IBM announced Wednesday that it has submitted a protest against the Department of Defense’s Joint Enterprise Defense Infrastructure (JEDI) cloud contract solicitation, becoming the latest company to argue that the Pentagon plan for a single vendor isn’t in the country’s best interest.
The move follows a protest by Oracle, which submitted one with the Government Accountability Office less than two weeks after the Pentagon officially opened the $10 billion contract for bidding. GAO has until Nov. 14 to issue a decision on the Oracle protest.
IBM and Oracle have similar complaints.
“JEDI’s primary flaw lies in mandating a single cloud environment for up to 10 years,” Sam Gordy, general manager at IBM U.S. Federal, wrote in a blog post titled “Why We’re Protesting.”
“IBM knows what it takes to build a world-class cloud. No business in the world would build a cloud the way JEDI would and then lock in to it for a decade. JEDI turns its back on the preferences of Congress and the administration, is a bad use of taxpayer dollars and was written with just one company in mind. America’s warfighters deserve better.”
Gordy mentions the “countless concerns” that have surfaced contending that JEDI was written for a “specific vendor” — a thinly veiled shot at Amazon Web Services.
IBM also argues that JEDI, as outlined, goes against the Office of Management and Budget’s new “Cloud Smart” policy, which promotes multi-cloud solutions “as appropriate.”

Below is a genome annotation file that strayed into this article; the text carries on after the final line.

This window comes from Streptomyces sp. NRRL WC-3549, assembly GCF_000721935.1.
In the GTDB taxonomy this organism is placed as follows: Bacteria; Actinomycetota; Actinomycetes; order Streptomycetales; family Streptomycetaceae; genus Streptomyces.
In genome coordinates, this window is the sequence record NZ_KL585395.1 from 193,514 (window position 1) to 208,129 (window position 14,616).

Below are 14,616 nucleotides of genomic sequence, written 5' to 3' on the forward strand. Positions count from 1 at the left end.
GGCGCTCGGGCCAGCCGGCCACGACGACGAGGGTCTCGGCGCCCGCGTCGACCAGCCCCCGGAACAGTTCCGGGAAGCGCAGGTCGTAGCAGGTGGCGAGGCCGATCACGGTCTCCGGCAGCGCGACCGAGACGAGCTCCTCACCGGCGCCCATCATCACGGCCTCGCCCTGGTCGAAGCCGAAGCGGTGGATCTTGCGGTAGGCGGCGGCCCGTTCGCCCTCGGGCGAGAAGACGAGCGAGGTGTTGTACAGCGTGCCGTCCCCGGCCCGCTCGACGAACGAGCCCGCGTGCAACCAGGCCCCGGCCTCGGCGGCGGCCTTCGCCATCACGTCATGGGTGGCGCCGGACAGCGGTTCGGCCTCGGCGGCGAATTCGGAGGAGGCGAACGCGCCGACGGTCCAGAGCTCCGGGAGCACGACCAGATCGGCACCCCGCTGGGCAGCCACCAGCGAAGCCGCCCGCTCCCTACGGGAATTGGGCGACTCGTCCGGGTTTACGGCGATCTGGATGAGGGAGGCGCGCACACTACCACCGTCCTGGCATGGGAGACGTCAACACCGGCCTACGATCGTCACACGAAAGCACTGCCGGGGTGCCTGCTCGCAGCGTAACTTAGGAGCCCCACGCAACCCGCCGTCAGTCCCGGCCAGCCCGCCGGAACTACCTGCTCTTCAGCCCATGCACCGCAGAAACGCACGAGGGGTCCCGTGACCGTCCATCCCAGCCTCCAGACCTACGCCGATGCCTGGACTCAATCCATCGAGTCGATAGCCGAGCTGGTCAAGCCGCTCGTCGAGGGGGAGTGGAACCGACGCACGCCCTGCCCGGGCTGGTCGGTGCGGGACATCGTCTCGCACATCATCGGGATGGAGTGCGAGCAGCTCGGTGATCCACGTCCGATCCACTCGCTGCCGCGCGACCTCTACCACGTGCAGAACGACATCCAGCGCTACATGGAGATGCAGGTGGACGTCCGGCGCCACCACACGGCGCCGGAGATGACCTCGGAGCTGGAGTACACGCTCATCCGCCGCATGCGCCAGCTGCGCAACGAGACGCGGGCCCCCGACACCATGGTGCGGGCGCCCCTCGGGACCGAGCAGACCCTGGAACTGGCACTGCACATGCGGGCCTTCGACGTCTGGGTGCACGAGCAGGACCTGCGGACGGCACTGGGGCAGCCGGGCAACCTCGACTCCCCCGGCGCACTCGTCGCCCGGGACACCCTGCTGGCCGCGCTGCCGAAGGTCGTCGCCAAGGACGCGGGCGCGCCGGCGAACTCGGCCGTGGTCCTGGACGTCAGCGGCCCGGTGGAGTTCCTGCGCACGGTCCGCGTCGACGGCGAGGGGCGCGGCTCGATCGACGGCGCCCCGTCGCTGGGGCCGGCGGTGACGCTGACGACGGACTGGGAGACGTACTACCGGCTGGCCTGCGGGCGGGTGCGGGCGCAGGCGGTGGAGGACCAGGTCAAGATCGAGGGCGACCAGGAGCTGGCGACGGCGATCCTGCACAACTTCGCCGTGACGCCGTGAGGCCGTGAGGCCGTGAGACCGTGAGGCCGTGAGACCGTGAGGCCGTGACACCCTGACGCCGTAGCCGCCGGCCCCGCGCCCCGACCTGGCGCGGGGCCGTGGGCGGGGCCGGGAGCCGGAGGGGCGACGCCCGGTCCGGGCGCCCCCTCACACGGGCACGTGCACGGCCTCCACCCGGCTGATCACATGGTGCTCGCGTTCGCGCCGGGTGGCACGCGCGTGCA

Because of the security and scale required by the Pentagon, only a few cloud vendors have been considered contenders for the JEDI contract, including AWS, Microsoft Azure, Google Cloud, IBM, CSRA (now part of General Dynamics IT) and Oracle.
Google recently announced that it won’t be bidding, though, narrowing the potential field. IBM, despite the protest, says it will submit a bid “that provides our warfighters as much flexibility and innovation as possible within the scope of the JEDI solicitation.”
Microsoft announced Tuesday that its Azure cloud computing division was cleared to offer Secret level services, a move that potentially bolsters its JEDI application.
IBM’s protest comes just days before the final deadline for bids, which is Friday. The Pentagon initially set the deadline for Sept. 17, but extended it to Oct. 9 at the beginning of September. A Sept. 24 amendment further extended the deadline to Friday.